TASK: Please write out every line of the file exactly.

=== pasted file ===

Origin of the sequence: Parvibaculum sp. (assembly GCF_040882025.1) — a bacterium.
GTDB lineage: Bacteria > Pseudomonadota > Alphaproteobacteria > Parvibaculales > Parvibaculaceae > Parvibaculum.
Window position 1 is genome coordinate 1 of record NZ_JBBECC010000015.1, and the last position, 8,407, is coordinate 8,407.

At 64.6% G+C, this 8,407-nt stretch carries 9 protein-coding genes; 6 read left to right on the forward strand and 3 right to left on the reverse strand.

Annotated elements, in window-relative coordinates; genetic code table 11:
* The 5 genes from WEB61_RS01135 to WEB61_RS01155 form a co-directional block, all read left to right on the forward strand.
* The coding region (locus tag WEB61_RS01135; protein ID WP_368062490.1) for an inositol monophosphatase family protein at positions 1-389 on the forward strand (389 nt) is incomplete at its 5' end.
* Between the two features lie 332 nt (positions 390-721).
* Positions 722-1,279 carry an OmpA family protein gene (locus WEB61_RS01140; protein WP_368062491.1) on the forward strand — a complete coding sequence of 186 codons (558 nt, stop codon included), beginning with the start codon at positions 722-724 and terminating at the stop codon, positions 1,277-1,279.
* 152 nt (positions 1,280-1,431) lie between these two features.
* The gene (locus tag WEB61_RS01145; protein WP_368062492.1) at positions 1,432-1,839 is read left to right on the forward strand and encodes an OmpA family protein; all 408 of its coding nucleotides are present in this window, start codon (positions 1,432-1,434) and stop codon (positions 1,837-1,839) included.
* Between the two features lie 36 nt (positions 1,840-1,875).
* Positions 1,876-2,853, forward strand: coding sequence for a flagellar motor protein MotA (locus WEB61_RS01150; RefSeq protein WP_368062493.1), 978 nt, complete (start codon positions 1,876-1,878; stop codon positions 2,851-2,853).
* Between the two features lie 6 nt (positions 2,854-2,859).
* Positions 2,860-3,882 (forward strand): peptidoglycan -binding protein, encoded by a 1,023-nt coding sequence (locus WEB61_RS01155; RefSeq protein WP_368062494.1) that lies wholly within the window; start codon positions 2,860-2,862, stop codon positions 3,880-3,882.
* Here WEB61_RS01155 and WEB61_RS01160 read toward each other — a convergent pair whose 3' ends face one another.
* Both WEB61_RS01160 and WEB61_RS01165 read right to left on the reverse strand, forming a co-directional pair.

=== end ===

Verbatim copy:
Origin of the sequence: Parvibaculum sp. (assembly GCF_040882025.1) — a bacterium.
GTDB lineage: Bacteria > Pseudomonadota > Alphaproteobacteria > Parvibaculales > Parvibaculaceae > Parvibaculum.
Window position 1 is genome coordinate 1 of record NZ_JBBECC010000015.1, and the last position, 8,407, is coordinate 8,407.

At 64.6% G+C, this 8,407-nt stretch carries 9 protein-coding genes; 6 read left to right on the forward strand and 3 right to left on the reverse strand.

Annotated elements, in window-relative coordinates; genetic code table 11:
* The 5 genes from WEB61_RS01135 to WEB61_RS01155 form a co-directional block, all read left to right on the forward strand.
* The coding region (locus tag WEB61_RS01135; protein ID WP_368062490.1) for an inositol monophosphatase family protein at positions 1-389 on the forward strand (389 nt) is incomplete at its 5' end.
* Between the two features lie 332 nt (positions 390-721).
* Positions 722-1,279 carry an OmpA family protein gene (locus WEB61_RS01140; protein WP_368062491.1) on the forward strand — a complete coding sequence of 186 codons (558 nt, stop codon included), beginning with the start codon at positions 722-724 and terminating at the stop codon, positions 1,277-1,279.
* 152 nt (positions 1,280-1,431) lie between these two features.
* The gene (locus tag WEB61_RS01145; protein WP_368062492.1) at positions 1,432-1,839 is read left to right on the forward strand and encodes an OmpA family protein; all 408 of its coding nucleotides are present in this window, start codon (positions 1,432-1,434) and stop codon (positions 1,837-1,839) included.
* Between the two features lie 36 nt (positions 1,840-1,875).
* Positions 1,876-2,853, forward strand: coding sequence for a flagellar motor protein MotA (locus WEB61_RS01150; RefSeq protein WP_368062493.1), 978 nt, complete (start codon positions 1,876-1,878; stop codon positions 2,851-2,853).
* Between the two features lie 6 nt (positions 2,854-2,859).
* Positions 2,860-3,882 (forward strand): peptidoglycan -binding protein, encoded by a 1,023-nt coding sequence (locus WEB61_RS01155; RefSeq protein WP_368062494.1) that lies wholly within the window; start codon positions 2,860-2,862, stop codon positions 3,880-3,882.
* Here WEB61_RS01155 and WEB61_RS01160 read toward each other — a convergent pair whose 3' ends face one another.
* Both WEB61_RS01160 and WEB61_RS01165 read right to left on the reverse strand, forming a co-directional pair.